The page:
- Double ups are my favorite type of cash game to play because there is typically a wide range of skill with the people who are entering so you’re not facing a ton of pro’s. I like to go with the $5 and $10 double ups because of this and although there will be sharp players, there won’t be even close to as many.
- GPP stands for “Guaranteed Prize Pools” and they’re also commonly referred to as tournaments. These are vastly different from cash games meaning your lineup construction needs to be different as well. The most common GPP is the Millionaire Maker and I’m sure you’ve all seen the commercials of guys holding up giant checks spraying champagne everywhere. Although DraftKings made it seem like any regular joe could do this, you have to understand the chances of getting a huge score like that are very unlikely. Typically, you’ll see these tournaments with 200,000 to 500,000 people in it, all vying for the chance to become a millionaire.
- GPP’s are very attractive because of the high payout and life changing money, but the risk is also much higher as you’re more than likely not going to regain your entry fee. Although the chances of hitting the million are small, we can still do a lot of different things to make sure we gain our money back and possibly hit a decent sized payout. The first thing you want to do is check out each tournament and find out a couple of key tidbits of information. Below are a couple of things you want to look for if you’re going to be profitable:
- What’s the entry fee?
- Make sure you stay within your limits. Having 50 lineups in a $1 entry fee tournament is much more preferable than one lineup in a $50 entry fee tournament.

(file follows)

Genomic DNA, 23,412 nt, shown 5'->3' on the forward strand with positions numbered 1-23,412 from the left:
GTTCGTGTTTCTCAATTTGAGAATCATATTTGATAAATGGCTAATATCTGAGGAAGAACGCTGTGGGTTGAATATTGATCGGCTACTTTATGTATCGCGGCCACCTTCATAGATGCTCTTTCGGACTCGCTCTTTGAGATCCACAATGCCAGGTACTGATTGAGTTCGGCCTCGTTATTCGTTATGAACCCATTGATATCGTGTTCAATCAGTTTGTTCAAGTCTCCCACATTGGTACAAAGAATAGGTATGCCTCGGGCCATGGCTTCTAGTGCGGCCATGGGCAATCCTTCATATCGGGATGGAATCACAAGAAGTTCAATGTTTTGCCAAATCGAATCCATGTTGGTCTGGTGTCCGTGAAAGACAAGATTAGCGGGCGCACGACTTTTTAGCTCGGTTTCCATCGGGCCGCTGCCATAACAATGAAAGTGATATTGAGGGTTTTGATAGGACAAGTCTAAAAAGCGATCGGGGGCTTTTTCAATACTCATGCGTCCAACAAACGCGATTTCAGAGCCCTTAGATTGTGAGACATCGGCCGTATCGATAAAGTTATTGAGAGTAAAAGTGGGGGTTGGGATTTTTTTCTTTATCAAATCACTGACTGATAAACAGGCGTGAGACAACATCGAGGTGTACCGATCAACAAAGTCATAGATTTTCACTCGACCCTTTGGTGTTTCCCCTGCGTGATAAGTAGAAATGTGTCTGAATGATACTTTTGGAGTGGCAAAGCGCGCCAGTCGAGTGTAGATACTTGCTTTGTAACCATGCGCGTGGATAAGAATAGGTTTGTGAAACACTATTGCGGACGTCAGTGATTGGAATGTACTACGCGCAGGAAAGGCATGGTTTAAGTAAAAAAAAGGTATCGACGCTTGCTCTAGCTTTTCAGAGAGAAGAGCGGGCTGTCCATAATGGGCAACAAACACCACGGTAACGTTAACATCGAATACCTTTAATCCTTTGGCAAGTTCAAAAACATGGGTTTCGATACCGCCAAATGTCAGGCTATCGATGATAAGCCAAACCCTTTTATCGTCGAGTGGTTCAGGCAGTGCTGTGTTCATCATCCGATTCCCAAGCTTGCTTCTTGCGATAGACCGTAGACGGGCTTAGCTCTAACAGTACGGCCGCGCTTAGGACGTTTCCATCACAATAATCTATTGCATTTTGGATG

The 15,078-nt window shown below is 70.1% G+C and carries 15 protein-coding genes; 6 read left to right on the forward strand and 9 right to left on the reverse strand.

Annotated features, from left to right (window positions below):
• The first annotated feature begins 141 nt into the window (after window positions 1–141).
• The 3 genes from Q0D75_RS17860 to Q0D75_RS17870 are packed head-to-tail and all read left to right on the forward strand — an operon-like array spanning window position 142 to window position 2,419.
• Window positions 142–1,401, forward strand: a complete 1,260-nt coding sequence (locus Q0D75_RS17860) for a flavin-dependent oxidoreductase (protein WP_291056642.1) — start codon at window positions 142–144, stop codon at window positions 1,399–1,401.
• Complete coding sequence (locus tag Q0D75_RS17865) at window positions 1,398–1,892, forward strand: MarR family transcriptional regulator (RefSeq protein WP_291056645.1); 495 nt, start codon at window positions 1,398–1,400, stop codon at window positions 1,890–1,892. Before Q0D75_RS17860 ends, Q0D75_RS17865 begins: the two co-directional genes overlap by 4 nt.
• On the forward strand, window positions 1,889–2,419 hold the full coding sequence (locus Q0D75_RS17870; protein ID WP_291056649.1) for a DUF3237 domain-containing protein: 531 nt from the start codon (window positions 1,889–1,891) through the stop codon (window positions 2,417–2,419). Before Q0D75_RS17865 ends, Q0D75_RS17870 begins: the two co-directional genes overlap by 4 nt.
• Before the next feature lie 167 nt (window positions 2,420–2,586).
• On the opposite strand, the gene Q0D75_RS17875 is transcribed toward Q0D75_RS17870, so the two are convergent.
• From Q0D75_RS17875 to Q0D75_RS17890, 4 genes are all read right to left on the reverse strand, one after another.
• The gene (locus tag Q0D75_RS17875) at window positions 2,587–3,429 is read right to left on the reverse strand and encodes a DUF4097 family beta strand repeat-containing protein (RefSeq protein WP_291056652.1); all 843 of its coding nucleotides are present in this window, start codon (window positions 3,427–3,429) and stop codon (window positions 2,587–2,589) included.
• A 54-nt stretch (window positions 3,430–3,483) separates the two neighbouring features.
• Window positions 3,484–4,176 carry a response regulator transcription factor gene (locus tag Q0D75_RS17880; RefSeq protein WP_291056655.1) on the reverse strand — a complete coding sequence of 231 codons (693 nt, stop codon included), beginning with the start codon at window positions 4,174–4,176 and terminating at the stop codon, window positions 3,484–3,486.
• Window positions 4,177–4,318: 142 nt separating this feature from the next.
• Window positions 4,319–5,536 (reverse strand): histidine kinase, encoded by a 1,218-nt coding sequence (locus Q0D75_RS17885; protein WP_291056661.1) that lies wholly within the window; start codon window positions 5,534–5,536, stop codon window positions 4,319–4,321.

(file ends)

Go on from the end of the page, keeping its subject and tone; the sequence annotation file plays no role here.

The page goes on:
- How much is going to first?
- Usually you’ll see anywhere from 10-25% being paid to the first place winner. I like finding tournaments near 10-15 because that means the payout isn’t as top heavy and finishing seventh can still get you a large payout. As an example, this week’s millionaire maker is paying $5,000,000 in total prizes and $1,000,000 to first so 20% is going to the top finisher.
- What’s the percentage getting their money back?
- This varies a lot from tournament to tournament and I have learned that researching this and entering the best tournaments can be huge for your wallet. Finding the best chances to earn your money back, but still having a decent chance at a lot of money is a very underrated aspect of playing daily fantasy. Typically you’ll see anywhere from 20-30% getting paid out. I obviously like to enter the ones near 30.
- In this week’s millionaire maker, there are a total of 289,000 entrants and 81,475 of them will be paid out, which is 28%. Pretty solid for a millionaire maker to be honest. Having nearly a ? chance to get my money back and in the event I get lucky, possibly taking home a million dollars? As Cam Brady would say, “I’ll take those odds, any day of the week.” Note: if you don’t know who Cam Brady is, I’m not sure we can be friends.
I remember when I first started playing on DraftKings just throwing lineups together as I sat on the toilet and choosing random contests that fit my budget, hoping I hit something big. I soon lost my first deposit and learned that if I actually wanted to make money on this I needed to do some research. Not just regular research in terms of what is this player’s projection and how good is the defense he’s playing. I’m talking about researching the different contests on the site you play and making sure you’re playing your optimal lineup for each type. All contests are not created equal. I know all of you are probably smarter than the average football fan and I thought I was as well. I thought my above average football IQ would lead me to be profitable, but that was far from the case.
Choosing which game type that best fits your style and goals is a huge step in becoming profitable. Take the time to go through each contest and check out which one you feel gives you the best chance to win, measuring the payout versus the risk involved. The next big step is learning how to construct a lineup to maximize your chances of getting paid in that specific contest. A GPP lineup is much different than a cash game lineup and that’s what I’ll be going over next week as I discuss how I go about constructing lineups for each type of contest.
Thanks again and follow me on Twitter: @Keagan28.